Einstein stated, "A problem properly defined is often half solved."

       

      I am investigating a site on a tall, steep, and very rocky hill. I'm pretty sure it is the former site of on over-shot wheel mill. All that remains, however, is most of the dry-laid stone mill pond dam. The landowner brought it to my attention in March of 2007 because of an article I did about old walls and fortresses. Well, this site certainly appears to be old. The stonework is mostly naturally surfaced with only the notch for the sluice and a few of the larger stones showing signs of having been hewn. The local histories have no mention of a mill here, though, and "history" and "settlement" in this particular area is not much older than about 1820 and earliest recorded exploration in 1792. Sites of other, "historic" mills in the area have been researched and verified.
       
      A fast flowing, clear, and cold spring erupts from a small cave in the hillside at the right level to fill the mill pond and the stream from it matches the size of the aqueduct or "sluice" notch very well. Other wall segments are also on this property and a mound is very close by. Natural features with names like "Devil's Elbow", "Old Man's Nose", and "Norman's Bend" (named for an early settler family) are also close by as notable features on the navigable river a half mile from the site. But this hill, as I mentioned is very rocky, tall, and steep, so it wouldn't be easy to haul grain up it to be milled. This bothered me for the better part of 18 months. Why would anybody build a grist mill up there? It's too hard to get to it and the good farmland is too far from it. If not a grist mill, then what?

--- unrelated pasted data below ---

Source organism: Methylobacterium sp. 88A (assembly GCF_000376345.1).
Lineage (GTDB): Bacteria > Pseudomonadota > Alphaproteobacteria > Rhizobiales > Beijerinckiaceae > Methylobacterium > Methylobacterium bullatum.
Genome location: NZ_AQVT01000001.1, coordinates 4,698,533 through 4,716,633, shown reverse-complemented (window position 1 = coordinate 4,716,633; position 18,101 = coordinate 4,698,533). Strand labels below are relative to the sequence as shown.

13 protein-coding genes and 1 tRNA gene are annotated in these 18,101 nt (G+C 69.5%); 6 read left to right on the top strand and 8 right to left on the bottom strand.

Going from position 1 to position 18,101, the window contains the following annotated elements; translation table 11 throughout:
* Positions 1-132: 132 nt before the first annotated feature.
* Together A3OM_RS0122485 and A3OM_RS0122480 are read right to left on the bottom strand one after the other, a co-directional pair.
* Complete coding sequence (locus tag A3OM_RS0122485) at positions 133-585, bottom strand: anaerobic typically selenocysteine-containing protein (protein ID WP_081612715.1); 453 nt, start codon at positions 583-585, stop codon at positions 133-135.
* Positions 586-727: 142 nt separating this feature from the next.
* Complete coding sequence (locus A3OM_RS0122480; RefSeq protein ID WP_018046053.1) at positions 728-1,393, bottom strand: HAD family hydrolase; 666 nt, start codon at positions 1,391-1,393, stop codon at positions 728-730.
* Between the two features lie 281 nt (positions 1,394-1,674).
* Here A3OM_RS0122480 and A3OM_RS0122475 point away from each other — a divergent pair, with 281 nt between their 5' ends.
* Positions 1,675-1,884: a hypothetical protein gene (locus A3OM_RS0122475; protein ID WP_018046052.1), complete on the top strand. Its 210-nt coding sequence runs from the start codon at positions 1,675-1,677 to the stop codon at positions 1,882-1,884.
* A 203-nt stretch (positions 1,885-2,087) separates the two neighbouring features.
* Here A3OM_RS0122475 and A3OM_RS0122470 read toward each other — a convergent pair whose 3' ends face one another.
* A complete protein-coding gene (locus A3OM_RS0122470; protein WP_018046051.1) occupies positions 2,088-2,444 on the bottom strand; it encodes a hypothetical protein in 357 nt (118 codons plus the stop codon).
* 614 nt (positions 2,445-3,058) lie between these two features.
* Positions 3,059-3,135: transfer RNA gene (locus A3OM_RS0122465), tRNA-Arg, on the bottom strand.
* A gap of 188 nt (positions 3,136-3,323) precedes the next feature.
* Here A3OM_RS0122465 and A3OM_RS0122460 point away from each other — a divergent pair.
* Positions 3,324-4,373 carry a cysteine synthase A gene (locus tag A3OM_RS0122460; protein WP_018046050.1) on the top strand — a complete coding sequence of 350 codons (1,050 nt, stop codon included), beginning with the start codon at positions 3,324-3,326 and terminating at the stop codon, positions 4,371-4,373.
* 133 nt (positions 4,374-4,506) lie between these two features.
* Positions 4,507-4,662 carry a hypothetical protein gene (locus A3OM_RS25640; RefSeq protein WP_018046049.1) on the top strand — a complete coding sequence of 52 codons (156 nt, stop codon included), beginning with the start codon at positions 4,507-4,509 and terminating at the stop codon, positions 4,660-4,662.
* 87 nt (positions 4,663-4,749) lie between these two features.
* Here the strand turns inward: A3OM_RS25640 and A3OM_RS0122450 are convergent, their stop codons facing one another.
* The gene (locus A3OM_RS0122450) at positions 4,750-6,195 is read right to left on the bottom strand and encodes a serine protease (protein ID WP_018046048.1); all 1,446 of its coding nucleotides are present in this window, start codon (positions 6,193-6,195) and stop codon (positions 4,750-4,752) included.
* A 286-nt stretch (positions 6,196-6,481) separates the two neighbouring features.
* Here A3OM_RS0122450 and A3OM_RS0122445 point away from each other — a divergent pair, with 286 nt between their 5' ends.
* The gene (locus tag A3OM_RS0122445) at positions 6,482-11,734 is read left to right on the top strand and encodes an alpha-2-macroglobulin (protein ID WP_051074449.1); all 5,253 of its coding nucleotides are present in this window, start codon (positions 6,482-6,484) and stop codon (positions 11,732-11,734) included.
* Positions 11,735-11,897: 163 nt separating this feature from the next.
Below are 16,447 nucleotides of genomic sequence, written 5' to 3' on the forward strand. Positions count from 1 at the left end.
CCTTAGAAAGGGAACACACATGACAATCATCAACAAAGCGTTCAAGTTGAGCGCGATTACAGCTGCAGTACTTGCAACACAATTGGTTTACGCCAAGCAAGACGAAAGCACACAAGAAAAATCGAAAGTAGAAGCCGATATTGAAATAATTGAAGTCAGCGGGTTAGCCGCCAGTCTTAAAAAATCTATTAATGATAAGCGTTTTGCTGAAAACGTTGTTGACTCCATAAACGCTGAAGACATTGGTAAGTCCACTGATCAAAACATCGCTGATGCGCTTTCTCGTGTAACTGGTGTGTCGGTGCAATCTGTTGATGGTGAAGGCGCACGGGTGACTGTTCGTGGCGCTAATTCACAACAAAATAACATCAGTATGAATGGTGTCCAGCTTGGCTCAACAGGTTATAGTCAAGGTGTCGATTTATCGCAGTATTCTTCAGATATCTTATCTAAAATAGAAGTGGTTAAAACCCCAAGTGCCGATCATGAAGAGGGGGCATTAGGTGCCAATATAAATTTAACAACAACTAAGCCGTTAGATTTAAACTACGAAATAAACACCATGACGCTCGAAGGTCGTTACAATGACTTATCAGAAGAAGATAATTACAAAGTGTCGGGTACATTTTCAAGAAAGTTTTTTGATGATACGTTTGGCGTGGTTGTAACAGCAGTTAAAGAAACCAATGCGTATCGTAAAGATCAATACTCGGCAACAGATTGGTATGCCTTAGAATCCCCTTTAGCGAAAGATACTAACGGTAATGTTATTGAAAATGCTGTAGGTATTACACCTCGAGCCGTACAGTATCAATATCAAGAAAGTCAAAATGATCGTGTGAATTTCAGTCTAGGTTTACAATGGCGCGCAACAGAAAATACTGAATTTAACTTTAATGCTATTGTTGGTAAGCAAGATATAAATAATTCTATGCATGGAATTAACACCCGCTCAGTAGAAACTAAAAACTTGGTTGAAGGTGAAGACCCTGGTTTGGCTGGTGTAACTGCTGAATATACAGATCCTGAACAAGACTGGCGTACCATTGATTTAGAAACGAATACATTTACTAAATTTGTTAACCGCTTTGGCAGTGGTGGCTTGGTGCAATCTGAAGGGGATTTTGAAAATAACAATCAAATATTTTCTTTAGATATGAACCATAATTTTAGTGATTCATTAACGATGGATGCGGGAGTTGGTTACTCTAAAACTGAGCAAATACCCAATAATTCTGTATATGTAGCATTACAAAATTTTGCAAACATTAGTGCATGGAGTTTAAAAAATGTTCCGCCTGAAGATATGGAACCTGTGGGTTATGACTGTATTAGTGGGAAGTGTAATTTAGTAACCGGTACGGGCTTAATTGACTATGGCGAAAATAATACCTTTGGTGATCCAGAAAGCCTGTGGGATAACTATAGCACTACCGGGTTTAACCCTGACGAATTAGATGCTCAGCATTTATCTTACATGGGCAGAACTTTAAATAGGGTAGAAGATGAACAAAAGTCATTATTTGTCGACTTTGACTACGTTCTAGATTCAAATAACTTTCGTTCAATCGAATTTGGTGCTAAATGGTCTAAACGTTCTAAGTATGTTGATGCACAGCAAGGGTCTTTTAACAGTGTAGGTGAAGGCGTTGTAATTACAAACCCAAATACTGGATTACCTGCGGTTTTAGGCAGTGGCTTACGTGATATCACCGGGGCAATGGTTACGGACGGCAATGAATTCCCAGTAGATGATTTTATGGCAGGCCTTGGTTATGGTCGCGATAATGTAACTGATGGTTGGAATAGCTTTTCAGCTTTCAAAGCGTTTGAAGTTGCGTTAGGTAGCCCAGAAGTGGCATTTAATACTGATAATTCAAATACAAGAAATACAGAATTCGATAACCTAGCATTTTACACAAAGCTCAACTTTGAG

So I started researching mills.

       
      And I learned just how ignorant I really was regarding water powered mills. Overshot, undershot, and turbine drives (thank you Archemedes), rotating, reciprocating, and valve and piston "hydraulic" transmissions (that one was downright ingenious and the forerunner to both steam and internal combustion engines) are all documented at various times in history.  A horizontal wheel with a vertical shaft is called a Greco wheel and a vertical wheel with a horizontal shaft is called a Roman wheel (regardless of whether it is overshot or undershot). The power generated by any of these mill designs could be used for a multitude of industrial processes, not just grinding grain. Most water powered sawmills used reciprocating transmissions and an industrial sized crosscut saw to rip logs into dimension (rough sawn) lumber and the more sophisticated ones had a rotational power takeoff to finish (mill) the boards. One type of grist mill used reciprocating action to "stamp mill" grain rather than grinding it on a millstone. Another reciprocating design and the piston design were used as hammer mills (very similar in principle to the "stamp" grain mills, but presumably much stronger) to break up ore bearing rock.
       
      Hmmm.
       
      The Romans used a number of "reverse" overshot wheels to de-water mines. Examples have been found in  Spain (silver mines, started by Hannibal), in Wales (gold mine dated to at least 120 years before Claudius claimed Britain), possibly a coal mine in Germany and, reportedly, a very rich gold mine in Romania.
       
      Water-powered wheels driving millstones were used for grinding grain by the ancient Romans in places where ever their aqueducts delivered the water. And they had a lot of aqueducts. They apparently doubled as a power grid.
       
       
       Reconstruction of a Roman water lifting machine found during excavations in Aldersgate Street, London
       
       
       

      Back at the mill site.